One of the founders of Rensselaer Polytechnic Institute, Amos Eaton, probably doesn’t get sufficient credit for developing new instructional methods relating to the practical application of science, using the radical method of learning by doing, having students experiment and deliver lectures. His initial aim in creating the Rensselaer School was to teach the teachers, and Eaton’s reputation as a speaker on natural philosophy (now the sciences) drew students from distant Pennsylvania and Ohio, as well as closer New Yorkers and New Englanders, to the new institute in Troy. The school was a success from the start. In addition to a number of firsts, such as granting the first civil engineering degrees in the nation, Rensselaer may also have been the first college led by someone who had done hard time: Amos Eaton spent nearly five years in prison for forgery.
Eaton was born in Chatham in Columbia in 1776 to a prosperous farm family, and he early on showed an interest in nature and science, performing land surveys at the age of 16. Despite that, after studying natural philosophy at Williams College and dabbling in teaching, he took up the study of law and became a practicing lawyer and land agent, while continuing to develop his knowledge of the sciences, particularly botany.
The “Biographical Record of the Officers and Graduates of the Rensselaer Polytechnic Institute, 1824-1886,” describes Eaton’s progression delicately:
“He was admitted as an attorney of the Supreme Court of the State of New York, at Albany, October 30, 1802, and soon after established himself as a lawyer and land agent in Catskill, N.Y. Here he remained several years, his position affording him good opportunities for cultivating his growing taste for the natural sciences. In May, 1810, he made in Catskill, it is believed, the first attempt in this country at a popular course of lectures on botany (compiling for the use of his class a small elementary treatise,) for which he was highly complimented by his former teacher, Dr. Hosack, as ‘first in the field,’ saying ‘you have adopted the true system of education, and very properly address yourself to the senses and the memory.’ Here we find Mr. Eaton, at this early day, adopting that mode of instruction which rendered him so pre-eminently successful in inspiring young men with that enthusiasm which assured success.
Owing to a concurrence of circumstances which our limits will not allow us to explain, Mr. Eaton now found his love for the details of his profession diminishing, and his interest in the natural sciences fast growing upon him; and he therefore resolved to abandon the practice of the law, and prepare himself to become an efficient laborer in the congenial pursuits of science.”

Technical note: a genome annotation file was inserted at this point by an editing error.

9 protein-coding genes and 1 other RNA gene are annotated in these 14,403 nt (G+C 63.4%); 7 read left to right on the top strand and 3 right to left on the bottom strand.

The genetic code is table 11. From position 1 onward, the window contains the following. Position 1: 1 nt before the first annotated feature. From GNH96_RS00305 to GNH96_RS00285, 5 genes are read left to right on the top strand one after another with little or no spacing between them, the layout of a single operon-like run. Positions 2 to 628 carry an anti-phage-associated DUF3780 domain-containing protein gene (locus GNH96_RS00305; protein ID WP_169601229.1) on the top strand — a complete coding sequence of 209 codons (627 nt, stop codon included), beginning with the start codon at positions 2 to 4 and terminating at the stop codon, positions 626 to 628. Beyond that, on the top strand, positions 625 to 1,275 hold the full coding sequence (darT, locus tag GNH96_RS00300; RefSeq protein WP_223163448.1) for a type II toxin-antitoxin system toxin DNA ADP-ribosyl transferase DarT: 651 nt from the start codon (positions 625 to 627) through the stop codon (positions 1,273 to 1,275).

So, a thing happened that diminished his love for the details of his profession. That thing was prison. Every web source reports it pretty much the same way: while working as a land agent and surveyor in Catskill in 1811, some form of a land dispute resulted in Eaton being imprisoned for forgery for nearly five years. He was accused by a client of having forged a property release; some articles suggested that it was somehow a political frameup (although there’s little other evidence of any political activity on his part) and that he received less than a fair trial. A review of an Eaton biography in the Knickerbocker News in 1941 says that he served more than four years at Newgate state prison in Greenwich Village, New York City, and that he had received a conditional pardon from Governor Tompkins in 1815 before being fully pardoned by Governor DeWitt Clinton in 1816 (or perhaps 1817). In the conditional pardon, he was exiled from New York State, so he studied botany and mineralogy at Yale College starting in 1815, and then went back to Williams College in 1817 as a lecturer. In 1818, came back to New York, started touring around as a visiting lecturer, and assisted in creating the Troy Lyceum of Natural History.
He then connected with Stephen Van Rensselaer, who engaged him in an agricultural and geological survey of Rensselaer Manor, and that led to a geological survey of the route of the Erie Canal, where he was assisted by a young Joseph Henry. Eventually, Eaton raised the idea of creating a new kind of school to the Patroon, where Eaton would train students in the application of science to the common purposes of life. And the Rensselaer School was born, in 1824.
(There is an article that may explain the DeWitt Clinton and Amos Eaton connection, if you’re a subscriber to the Journal of American History or you have a spare $40 lying around to view it for one day.)